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Old 08-17-2008, 09:19 PM   #8 (permalink)
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Location: New Jersey
I think you're kind of in a tough spot here. Deep down it sounds as though you'd like to express to him your disapproval of her by not going, however you don't want to hurt his feelings. I say if you're not willing to confront him about about the issue, which I really think you shouldn't, then either just go to support him, or make up an excuse not to. He may be marrying the wrong girl in your eyes, but the fact remains that he IS getting married, and thats stressful enough without having a good friend of his flake out on him at the last minute for a reason like that.
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Old 08-17-2008, 09:40 PM   #9 (permalink)
... a sort of licensed troubleshooter.
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"She's going to fuck you over and you're going to die alone. And you'll deserve it for being a sucker. So no, I won't go to your sham of a wedding."... sounds kinda harsh.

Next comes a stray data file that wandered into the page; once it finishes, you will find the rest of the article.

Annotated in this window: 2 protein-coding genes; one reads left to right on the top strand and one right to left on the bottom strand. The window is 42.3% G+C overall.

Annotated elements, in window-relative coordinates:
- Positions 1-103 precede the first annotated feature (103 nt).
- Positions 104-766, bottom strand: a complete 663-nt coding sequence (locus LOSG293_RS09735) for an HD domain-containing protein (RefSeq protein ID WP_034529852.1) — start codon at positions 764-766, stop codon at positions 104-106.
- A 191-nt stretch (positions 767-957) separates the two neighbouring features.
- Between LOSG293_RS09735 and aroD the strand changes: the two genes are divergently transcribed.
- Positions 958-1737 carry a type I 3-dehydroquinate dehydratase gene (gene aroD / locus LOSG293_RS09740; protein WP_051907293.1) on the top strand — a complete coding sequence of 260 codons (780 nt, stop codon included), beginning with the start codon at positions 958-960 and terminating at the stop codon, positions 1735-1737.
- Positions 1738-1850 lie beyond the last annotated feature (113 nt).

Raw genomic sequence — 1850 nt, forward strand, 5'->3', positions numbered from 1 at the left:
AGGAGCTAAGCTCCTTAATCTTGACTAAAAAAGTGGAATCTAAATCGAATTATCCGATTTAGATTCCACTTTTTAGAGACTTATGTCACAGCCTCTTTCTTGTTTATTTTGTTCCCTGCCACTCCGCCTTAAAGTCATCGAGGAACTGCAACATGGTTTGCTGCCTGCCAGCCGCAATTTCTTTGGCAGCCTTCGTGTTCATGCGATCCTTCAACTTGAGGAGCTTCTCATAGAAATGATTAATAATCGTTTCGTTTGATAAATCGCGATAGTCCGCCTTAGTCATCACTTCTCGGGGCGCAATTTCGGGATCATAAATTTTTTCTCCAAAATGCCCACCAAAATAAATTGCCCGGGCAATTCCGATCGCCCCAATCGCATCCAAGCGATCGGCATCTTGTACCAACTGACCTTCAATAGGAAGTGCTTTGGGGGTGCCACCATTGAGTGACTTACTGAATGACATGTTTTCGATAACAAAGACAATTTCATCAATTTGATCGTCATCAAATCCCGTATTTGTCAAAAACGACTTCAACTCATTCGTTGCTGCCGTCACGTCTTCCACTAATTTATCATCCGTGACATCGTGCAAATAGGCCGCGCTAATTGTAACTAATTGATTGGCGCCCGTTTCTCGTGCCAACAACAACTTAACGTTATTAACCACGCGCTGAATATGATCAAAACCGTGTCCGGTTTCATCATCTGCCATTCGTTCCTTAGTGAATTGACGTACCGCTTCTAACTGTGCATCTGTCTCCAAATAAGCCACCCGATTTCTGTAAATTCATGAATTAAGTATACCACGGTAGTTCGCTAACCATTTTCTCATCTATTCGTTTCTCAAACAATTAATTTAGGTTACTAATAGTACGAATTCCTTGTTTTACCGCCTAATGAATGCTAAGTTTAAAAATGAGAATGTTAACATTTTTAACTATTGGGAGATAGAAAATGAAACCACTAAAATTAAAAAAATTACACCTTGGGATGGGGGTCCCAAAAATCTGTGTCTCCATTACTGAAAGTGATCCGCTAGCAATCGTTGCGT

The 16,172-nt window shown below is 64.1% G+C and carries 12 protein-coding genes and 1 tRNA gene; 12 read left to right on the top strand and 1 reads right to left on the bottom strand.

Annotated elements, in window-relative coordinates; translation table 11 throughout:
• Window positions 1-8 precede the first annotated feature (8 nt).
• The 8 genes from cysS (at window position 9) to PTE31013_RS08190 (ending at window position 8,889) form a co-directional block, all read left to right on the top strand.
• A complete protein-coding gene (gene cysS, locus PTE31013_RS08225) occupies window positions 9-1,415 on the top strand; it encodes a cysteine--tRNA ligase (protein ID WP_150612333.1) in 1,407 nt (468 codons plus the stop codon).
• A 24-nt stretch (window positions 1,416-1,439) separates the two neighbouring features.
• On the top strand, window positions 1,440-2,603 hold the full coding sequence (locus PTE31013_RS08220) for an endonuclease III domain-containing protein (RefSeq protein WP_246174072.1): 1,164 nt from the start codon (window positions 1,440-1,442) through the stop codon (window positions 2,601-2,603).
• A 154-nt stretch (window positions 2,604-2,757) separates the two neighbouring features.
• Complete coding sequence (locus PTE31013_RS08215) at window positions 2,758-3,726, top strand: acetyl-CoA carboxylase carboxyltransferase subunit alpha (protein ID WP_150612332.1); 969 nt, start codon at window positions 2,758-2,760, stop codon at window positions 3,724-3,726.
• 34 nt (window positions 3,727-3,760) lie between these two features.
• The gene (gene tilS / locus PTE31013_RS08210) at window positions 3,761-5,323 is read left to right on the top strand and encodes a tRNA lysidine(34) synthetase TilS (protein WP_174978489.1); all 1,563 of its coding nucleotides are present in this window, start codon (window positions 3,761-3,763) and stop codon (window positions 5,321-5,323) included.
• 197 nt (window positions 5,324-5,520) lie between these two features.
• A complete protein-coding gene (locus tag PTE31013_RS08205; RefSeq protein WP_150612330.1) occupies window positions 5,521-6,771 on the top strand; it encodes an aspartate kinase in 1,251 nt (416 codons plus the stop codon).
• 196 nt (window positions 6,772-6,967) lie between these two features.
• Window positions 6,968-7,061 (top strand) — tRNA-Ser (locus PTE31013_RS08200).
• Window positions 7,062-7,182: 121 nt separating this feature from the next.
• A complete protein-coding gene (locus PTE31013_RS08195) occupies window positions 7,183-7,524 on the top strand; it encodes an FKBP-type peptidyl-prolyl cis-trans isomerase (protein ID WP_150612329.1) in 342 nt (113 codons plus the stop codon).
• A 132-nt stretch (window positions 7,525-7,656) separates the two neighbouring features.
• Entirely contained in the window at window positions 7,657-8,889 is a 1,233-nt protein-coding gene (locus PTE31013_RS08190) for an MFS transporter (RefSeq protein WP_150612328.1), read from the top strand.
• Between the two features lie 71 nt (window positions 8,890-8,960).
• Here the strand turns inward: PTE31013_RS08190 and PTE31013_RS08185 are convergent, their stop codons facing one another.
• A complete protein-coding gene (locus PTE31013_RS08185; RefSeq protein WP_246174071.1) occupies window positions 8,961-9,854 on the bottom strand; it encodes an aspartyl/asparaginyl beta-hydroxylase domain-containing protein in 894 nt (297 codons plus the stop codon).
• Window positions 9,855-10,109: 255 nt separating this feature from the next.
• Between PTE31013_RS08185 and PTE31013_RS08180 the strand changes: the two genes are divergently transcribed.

She's his call, and you back him up because he's asking you to be a friend. If you're still his friend, go. If not, then you don't need an excuse.
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Old 08-18-2008, 04:32 AM   #10 (permalink)
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Thanks for your input everyone. Yeah I can't support my friend getting fucked over. He will have to learn this himself. The wedding isn't until next April. How long should I wait to mail my decline response? I got the invite last month.
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Old 08-18-2008, 04:40 AM   #11 (permalink)
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Location: Belgium
I have to agree with lotsofmagnets:

If you're really opposed to this, why *would* you go to the wedding? To me the people at the event are there to celebrate with you, and enjoy your special day together. If you participate, you agree with the whole thing.

If it's gonna even cost you a serious amount of money & holidays on top of your gift, then it better be a very good buddy of mine before I would attend.

However, I don't see where he's asking you to be a friend and be there for him even in spite of...?
In all fairness to his buddy, I'm wondering if he even knows you have a problem with his choice.

And as an added: you've seen this girl one or two times, and went out with her 1 night...